"Many of us can agree privately that anything less than a 50 percent haircut for Greece would just be cosmetic, but getting that decided by all and implementing it is not so easy."
Instead, the next step is expected to be a decision by the EU, ECB and IMF to sign off on the next tranche of support for Greece -- the sixth payment from the original 110 billion euro emergency package agreed in May last year.
The timing will depend on when the troika completes a review of Athens' progress on implementing deeper budget cuts and tax-raising measures. Without that 8 billion euros, Greece will run out of money to pay October wages and pensions.
Olli Rehn, the EU's economic and monetary affairs commissioner, has said he hopes a decision can be taken by mid-October. It's unlikely to come any sooner.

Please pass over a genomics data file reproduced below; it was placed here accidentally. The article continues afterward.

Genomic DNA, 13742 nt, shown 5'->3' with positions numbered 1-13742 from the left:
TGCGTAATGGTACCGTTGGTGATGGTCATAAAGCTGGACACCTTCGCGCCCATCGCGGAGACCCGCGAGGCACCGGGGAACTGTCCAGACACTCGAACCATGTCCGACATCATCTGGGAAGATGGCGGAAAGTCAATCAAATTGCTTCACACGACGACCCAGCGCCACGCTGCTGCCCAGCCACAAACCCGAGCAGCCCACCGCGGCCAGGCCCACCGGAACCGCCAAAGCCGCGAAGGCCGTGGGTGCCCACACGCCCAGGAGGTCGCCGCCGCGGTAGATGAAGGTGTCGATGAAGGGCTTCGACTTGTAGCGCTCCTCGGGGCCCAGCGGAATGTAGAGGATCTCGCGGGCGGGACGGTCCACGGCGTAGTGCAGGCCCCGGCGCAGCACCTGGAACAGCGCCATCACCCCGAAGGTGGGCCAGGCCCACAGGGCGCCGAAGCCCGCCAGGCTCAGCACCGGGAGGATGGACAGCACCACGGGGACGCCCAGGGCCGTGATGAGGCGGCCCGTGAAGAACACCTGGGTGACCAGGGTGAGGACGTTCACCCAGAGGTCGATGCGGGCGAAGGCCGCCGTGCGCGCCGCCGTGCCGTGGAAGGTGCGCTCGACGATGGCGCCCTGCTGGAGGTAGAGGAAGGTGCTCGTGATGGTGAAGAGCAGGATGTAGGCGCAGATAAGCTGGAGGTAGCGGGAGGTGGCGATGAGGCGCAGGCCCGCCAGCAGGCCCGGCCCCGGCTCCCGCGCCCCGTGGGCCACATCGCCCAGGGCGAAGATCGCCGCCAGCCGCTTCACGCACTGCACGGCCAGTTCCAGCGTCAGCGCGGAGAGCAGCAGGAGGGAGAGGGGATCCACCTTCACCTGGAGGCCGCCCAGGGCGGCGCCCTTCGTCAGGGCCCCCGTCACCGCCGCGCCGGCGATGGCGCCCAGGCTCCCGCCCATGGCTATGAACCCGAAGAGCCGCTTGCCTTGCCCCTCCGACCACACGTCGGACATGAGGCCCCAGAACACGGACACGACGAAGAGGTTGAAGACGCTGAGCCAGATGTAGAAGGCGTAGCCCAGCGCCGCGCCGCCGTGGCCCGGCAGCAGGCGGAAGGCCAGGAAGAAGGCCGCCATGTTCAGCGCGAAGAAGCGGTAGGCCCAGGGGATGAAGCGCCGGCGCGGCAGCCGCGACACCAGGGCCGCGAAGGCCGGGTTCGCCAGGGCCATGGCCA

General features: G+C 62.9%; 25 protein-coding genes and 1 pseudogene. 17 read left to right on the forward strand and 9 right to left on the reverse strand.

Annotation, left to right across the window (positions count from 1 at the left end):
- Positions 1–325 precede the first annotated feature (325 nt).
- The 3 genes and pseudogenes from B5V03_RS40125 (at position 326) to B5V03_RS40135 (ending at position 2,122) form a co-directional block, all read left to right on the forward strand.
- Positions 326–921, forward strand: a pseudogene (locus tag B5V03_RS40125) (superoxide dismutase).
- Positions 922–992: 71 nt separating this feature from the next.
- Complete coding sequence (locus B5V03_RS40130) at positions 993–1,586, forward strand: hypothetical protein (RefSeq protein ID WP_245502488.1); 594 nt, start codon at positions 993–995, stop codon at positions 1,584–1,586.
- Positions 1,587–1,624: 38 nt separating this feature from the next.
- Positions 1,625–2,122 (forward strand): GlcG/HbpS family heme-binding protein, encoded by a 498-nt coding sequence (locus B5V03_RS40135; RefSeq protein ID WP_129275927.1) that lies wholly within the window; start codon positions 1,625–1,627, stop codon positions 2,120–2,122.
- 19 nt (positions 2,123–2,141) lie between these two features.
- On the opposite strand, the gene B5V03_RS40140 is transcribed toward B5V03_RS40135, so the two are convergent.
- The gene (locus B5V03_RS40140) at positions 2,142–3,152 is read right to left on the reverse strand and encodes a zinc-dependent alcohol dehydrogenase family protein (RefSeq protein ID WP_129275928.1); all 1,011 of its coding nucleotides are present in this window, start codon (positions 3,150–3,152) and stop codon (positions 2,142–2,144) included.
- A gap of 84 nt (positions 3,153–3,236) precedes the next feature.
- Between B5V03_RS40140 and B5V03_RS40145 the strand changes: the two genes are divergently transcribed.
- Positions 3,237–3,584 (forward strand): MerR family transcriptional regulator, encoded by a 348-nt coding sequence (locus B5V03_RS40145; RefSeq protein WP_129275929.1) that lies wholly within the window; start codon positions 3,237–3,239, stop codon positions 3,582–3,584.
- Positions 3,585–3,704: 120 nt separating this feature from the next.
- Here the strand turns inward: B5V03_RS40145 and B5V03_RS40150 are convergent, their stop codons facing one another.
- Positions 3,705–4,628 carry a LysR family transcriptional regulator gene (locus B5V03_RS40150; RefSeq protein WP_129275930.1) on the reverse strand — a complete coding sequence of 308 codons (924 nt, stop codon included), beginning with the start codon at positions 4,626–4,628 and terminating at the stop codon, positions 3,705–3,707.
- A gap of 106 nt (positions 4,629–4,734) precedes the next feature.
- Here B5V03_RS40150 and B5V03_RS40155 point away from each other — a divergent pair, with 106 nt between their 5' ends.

Germany's deputy finance minister, Joerg Asmussen, said there was no chance euro zone finance ministers would be able to sign off on Greece's next aid tranche when they meet next week.
"Given the delay of the troika mission, I do not see that the upcoming Eurogroup on Oct. 3 will decide on the sixth tranche," he said in a speech in Washington on Sunday.
Financial markets and the private sector seem to be moving more rapidly than policymakers to prepare themselves for the likelihood of a Greek default.
Safe-haven German government bonds fell on Monday and shares rallied partly due to a belief that European policymakers were working on more decisive action to tackle the debt crisis. Such hopes could be quickly dashed.